(CN) — Scientists revealed Monday they have discovered a new type of immune cell that could save dying nerve cells, as well as reverse damage done to nerve fibers.
In a study published in the journal Nature Immunology, researchers from Ohio State University and the University of Michigan uncovered an immune cell line in both mice and humans that could potentially repair nerve damage.
"This immune cell subset secretes growth factors that enhance the survival of nerve cells following traumatic injury to the central nervous system. It stimulates severed nerve fibers to regrow in the central nervous system, which is really unprecedented," said Benjamin Segal, professor and chair of the department of neurology at The Ohio State College of Medicine and co-director of the Ohio State Wexner Medical Center's Neurological Institute.
"In the future, this line of research might ultimately lead to the development of novel cell-based therapies that restore lost neurological functions across a range of conditions," he added.
The newly discovered immune cell, known as a granulocyte, could help those suffering from strokes, spine injuries and neurological diseases such as multiple sclerosis and Lou Gehrig’s disease.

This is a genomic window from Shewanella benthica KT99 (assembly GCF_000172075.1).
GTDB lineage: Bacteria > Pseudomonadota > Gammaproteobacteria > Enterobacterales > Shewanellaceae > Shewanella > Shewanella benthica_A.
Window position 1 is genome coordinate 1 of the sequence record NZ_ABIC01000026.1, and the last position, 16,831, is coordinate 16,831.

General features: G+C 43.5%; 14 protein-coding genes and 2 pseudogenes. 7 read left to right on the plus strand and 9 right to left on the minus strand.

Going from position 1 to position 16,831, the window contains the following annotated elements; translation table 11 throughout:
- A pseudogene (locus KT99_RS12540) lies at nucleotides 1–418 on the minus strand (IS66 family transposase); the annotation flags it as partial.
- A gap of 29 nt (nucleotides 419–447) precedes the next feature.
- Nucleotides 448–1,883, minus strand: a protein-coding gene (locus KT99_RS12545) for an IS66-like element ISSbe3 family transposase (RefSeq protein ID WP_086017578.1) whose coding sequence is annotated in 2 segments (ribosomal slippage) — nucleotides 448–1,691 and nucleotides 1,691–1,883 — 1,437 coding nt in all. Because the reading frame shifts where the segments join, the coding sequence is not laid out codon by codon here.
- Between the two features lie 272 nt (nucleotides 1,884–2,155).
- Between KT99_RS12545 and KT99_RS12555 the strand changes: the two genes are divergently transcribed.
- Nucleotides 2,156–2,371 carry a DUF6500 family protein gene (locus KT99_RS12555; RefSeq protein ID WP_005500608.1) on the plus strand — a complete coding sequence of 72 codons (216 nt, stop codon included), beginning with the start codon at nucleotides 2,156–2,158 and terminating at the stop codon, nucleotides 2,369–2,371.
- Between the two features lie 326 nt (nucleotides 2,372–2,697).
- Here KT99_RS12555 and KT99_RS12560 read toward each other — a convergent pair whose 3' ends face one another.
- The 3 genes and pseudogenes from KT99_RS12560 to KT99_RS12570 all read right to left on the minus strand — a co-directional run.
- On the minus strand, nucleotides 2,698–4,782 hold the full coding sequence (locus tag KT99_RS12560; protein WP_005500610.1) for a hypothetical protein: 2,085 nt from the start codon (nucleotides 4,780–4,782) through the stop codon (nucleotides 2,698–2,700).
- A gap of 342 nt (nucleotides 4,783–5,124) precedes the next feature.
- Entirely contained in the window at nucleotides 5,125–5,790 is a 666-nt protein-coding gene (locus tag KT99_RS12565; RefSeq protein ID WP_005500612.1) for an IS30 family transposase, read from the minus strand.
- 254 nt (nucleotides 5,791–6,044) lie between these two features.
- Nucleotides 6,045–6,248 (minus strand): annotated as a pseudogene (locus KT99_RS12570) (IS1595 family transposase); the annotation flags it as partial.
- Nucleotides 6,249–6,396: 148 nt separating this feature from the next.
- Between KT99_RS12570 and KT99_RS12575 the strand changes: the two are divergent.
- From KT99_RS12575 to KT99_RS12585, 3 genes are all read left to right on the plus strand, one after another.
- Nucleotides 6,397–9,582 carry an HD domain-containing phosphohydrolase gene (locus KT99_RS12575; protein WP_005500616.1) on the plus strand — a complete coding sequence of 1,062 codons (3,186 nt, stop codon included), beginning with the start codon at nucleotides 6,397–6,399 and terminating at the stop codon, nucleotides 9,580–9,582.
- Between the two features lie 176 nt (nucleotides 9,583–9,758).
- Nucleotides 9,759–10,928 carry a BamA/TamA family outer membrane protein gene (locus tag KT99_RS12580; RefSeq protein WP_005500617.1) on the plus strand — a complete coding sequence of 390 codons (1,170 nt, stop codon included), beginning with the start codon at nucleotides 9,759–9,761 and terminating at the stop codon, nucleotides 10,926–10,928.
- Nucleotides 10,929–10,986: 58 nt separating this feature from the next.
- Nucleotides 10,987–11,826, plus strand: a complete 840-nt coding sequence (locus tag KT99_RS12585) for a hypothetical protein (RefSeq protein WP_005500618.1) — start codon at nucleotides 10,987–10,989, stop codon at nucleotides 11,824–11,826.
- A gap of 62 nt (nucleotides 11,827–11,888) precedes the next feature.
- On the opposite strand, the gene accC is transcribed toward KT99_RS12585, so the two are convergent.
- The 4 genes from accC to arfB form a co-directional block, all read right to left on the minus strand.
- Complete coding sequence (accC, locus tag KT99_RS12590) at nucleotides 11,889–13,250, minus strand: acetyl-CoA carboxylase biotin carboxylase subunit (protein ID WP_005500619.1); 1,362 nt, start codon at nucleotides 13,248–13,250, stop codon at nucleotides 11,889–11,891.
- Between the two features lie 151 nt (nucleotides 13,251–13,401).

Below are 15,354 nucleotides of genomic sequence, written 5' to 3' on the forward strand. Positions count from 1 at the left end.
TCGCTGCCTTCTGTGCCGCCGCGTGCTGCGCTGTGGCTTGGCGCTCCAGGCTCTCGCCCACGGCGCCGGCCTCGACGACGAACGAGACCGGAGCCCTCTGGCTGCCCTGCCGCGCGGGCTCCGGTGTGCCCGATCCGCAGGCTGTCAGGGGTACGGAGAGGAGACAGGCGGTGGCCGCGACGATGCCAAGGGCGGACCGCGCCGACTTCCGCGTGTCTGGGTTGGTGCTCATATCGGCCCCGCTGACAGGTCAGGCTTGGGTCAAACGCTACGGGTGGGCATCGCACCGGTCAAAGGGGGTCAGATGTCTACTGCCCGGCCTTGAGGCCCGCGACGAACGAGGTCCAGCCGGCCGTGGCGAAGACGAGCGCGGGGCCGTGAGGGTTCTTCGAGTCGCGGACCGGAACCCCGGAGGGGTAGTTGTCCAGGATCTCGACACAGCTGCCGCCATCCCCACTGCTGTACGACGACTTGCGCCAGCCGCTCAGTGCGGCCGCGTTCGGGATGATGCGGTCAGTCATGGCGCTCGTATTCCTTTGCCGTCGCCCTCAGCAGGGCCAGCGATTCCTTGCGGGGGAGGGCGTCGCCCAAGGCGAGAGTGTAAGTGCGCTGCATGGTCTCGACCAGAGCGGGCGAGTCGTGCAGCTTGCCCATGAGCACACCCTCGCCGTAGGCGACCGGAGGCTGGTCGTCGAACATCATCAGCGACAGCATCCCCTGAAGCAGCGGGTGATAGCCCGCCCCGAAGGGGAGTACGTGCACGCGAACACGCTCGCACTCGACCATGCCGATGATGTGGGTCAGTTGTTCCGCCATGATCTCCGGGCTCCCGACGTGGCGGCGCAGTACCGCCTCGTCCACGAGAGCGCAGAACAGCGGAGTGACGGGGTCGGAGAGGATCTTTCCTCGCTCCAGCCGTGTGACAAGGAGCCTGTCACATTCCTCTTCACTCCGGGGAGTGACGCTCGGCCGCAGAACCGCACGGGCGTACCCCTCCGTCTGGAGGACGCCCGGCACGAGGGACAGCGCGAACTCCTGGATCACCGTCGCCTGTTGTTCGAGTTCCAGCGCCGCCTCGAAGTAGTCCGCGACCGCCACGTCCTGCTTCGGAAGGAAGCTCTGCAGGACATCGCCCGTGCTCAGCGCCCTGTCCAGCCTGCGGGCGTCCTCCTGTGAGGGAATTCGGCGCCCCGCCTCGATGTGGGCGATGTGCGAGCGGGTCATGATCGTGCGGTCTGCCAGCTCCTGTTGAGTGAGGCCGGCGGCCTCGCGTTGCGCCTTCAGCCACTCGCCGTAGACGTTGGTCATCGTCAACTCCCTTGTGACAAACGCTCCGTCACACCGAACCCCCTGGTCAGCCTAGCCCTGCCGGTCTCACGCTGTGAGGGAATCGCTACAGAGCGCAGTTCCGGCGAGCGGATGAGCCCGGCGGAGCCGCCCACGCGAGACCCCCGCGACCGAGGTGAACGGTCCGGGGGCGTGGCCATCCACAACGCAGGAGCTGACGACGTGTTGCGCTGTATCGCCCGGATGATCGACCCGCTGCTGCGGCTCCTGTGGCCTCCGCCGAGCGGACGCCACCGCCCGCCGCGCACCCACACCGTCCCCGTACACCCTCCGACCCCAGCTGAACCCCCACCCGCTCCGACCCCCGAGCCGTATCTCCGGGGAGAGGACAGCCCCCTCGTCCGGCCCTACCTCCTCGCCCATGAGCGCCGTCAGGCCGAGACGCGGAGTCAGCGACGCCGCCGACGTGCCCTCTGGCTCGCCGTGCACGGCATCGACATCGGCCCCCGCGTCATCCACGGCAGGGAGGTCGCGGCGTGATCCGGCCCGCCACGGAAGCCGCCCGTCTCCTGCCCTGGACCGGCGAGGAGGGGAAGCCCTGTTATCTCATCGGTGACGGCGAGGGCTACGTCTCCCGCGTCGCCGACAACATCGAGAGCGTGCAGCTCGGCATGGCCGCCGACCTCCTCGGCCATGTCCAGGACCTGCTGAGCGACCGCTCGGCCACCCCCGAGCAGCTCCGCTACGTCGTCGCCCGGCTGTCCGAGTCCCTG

Granulocytes are white blood cells with small granules containing proteins. The particular cell discovered by researchers looks like an immature neutrophil, a cell that helps fight infection, but it promotes nerve regrowth instead.
“We found that this pro-regenerative neutrophil promotes repair in the optic nerve and spinal cord, demonstrating its relevance across CNS compartments and neuronal populations. A human cell line with characteristics of immature neutrophils also exhibited neuro-regenerative capacity, suggesting that our observations might be translatable to the clinic," said first author Andrew Sas, an assistant professor in the department of neurology at Ohio State.
Scientists tested the new cells by injecting them into mice who suffered from damage to the optic nerve or nerve fibers. Those mice grew new nerve fibers to replace the damaged ones.
"I treat patients who have permanent neurological deficits, and they have to deal with debilitating symptoms every day. The possibility of reversing those deficits and improving the quality of life of individuals with neurological disorders is very exciting," Segal said "There's so much that we're learning at the bench that has yet to be translated to the clinic, I think there's huge potential for future medical breakthroughs in our field."
The researchers said they plan to further study the cell’s effects so that they may one day be used in human patients.
"Our findings could ultimately lead to the development of novel immunotherapies that reverse central nervous damage and restore lost neurological function across a spectrum of diseases," Sas said.
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